Feb 2, 2011

Retrospection after every Presentation

To become awesome at making presentations I strongly recommend: Retrospection after every Presentation.

Sit back, relax, rewind, think about the presentation you have just given. What did not go well? and how can you correct that next time. What went well which you can replicate next time. You need to do this within 24 hours of giving the presentation and write down your learning for future reference.

I delivered a presentation today to a group of 60 first year MBA students. I was representing my organisation and had gone to offer them a small market research project. The objective was to get students excited about the (glamour less) project. My aim was to enroll atleast 30 of them.

What went well?

The presentation was liked by the students. I am gauging from the response I received. 48 of them enrolled (48 out of 60). My objective was met and that was the most satisfying part. I was really worried that only 5 or 10 students will like the project. The project is too small and not so exciting for a student.

Another good thing was the short duration. The presentation hardly lasted for 20-25 minutes. You cannot interest young MBA students for any longer than that. Due to this, no one slept during the presentation. This was a conscious effort from my side. After making the first draft of the presentation, I cut not less than 15% of the slides just to keep things simple.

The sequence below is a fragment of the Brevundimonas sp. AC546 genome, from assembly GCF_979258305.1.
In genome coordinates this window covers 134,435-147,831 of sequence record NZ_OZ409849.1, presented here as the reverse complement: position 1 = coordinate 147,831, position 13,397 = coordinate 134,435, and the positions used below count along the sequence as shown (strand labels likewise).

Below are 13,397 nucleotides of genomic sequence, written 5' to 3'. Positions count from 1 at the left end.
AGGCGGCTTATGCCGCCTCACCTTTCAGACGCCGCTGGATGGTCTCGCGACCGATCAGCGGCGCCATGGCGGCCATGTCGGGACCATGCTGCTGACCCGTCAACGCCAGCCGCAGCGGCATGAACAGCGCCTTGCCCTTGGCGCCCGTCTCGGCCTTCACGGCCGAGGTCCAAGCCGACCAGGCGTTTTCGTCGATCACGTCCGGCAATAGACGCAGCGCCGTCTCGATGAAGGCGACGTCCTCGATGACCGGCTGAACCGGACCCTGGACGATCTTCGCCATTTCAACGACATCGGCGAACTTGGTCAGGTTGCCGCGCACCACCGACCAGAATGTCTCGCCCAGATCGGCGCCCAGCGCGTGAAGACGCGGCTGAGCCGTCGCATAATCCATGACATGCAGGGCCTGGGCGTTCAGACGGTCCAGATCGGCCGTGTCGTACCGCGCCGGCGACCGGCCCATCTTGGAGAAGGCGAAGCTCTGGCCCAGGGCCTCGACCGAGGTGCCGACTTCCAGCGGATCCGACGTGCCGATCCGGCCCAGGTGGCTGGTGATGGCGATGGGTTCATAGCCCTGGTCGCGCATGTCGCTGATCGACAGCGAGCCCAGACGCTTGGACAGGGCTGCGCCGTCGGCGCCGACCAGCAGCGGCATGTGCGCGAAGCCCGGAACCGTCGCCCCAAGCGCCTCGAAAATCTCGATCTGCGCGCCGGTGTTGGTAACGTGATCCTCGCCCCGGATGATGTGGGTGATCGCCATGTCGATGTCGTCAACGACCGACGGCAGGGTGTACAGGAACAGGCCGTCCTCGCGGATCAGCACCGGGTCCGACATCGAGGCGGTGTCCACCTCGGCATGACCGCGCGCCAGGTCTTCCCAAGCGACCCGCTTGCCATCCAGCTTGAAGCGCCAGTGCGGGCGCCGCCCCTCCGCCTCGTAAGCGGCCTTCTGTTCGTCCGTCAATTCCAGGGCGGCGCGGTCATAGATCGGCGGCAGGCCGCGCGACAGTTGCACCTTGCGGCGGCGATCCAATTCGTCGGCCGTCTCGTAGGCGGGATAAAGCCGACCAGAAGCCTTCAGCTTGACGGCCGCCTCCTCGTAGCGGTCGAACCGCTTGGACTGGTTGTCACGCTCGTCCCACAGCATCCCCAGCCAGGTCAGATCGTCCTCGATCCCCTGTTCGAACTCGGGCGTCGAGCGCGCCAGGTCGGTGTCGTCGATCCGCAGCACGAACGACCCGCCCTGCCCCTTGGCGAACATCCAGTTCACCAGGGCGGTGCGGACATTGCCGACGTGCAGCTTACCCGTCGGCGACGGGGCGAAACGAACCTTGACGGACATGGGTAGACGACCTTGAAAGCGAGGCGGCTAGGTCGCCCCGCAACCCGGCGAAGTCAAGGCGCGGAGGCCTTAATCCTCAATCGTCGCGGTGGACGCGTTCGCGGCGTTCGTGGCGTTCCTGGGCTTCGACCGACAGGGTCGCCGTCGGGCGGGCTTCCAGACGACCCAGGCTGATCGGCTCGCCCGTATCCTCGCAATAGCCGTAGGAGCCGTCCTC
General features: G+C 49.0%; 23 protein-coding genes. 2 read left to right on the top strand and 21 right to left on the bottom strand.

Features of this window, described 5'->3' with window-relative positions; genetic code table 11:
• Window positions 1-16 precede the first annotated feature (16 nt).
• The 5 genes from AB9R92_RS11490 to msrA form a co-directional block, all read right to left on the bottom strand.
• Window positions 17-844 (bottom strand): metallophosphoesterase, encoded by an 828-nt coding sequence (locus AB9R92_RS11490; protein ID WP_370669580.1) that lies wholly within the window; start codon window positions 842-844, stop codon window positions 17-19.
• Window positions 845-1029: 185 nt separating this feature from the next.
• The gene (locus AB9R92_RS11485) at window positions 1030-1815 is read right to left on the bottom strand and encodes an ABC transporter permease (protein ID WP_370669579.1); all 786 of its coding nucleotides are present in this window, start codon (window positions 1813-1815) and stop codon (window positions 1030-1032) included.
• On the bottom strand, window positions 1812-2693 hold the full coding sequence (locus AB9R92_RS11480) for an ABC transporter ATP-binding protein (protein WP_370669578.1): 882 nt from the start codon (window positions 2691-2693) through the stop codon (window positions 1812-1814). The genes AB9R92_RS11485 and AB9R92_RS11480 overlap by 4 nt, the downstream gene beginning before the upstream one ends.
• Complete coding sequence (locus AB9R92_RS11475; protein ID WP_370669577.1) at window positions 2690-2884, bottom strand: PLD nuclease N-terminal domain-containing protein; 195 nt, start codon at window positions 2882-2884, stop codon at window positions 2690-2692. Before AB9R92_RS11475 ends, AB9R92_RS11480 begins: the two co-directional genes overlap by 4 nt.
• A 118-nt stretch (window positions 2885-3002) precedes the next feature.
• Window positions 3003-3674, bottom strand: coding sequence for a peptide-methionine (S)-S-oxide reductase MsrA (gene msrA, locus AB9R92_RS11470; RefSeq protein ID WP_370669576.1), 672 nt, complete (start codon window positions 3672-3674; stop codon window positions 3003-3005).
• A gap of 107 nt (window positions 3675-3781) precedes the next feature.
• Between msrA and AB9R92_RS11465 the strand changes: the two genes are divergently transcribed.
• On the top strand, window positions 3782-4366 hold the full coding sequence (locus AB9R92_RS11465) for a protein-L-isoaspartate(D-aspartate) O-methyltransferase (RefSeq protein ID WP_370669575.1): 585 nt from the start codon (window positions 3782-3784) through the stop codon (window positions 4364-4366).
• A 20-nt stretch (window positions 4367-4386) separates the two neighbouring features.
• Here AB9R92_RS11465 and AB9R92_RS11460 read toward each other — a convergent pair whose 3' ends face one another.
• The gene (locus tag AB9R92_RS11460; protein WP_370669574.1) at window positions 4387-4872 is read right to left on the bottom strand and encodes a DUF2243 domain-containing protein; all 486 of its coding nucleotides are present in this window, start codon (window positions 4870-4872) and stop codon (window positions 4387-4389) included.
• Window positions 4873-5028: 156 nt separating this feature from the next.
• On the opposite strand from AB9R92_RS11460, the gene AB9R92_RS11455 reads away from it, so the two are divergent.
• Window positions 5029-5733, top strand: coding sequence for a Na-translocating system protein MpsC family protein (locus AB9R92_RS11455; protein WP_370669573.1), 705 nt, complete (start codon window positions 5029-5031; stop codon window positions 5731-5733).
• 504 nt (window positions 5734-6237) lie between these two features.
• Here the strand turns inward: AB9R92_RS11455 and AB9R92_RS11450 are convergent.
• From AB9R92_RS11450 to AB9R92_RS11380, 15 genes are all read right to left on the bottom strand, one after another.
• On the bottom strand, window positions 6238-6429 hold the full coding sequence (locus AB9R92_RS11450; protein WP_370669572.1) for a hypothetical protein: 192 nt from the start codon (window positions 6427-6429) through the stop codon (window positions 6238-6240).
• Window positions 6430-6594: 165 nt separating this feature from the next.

I did most of the talking and the slides hardly had any text. I did not want them to read because no one likes to read much during a presentation. The average amount of words on a slide was around 7. I kept talking while slides helped students to focus on the key points.

I tried my best to give a logical flow to the presentation. Things followed one after the other. Who am I? --> Why am I here? --> Why are we doing the project? --> What is in it for the students?

What could have been better?

[This is the part where we have to be tough on ourselves. We cannot rest on our laurels if we have to become awesome.]

I hardly had time to prepare. Is it not always the case? We get to know of a presentation one day before and try to put in a few extra hours at the last minute. Yesterday I slept at 1am and that was not at all comfortable.

I should have rehearsed more. My content was fine and the slides were very simple. Yesterday night I rehearsed 2 times. I rehearsed again once during the day. This was not enough. If we spend 2 hours preparing the content and 2 hours making the slides then we must spend 2 hours rehearsing the presentation. Rehearsal should be done exactly the way we will be presenting. Stand up, be loud and present to an empty room.

I made changes to the slides at the last minute. That was done to make the content better. This becomes a problem because we need to rehearse and go for every presentation. The rehearsal which I did before making the changes loses if effectiveness if changes are made to the slides. Many a times I had to look at the slides to figure out what was there on it :-)

Overall was I awesome?

Yes I was. My presentation met the objective, the students gave a warm response and the faculty wanted me to come regularly to conduct guest lectures. If our overall objective is met, small small issues don't really spoil the show.

Image: Evgeni Dinev

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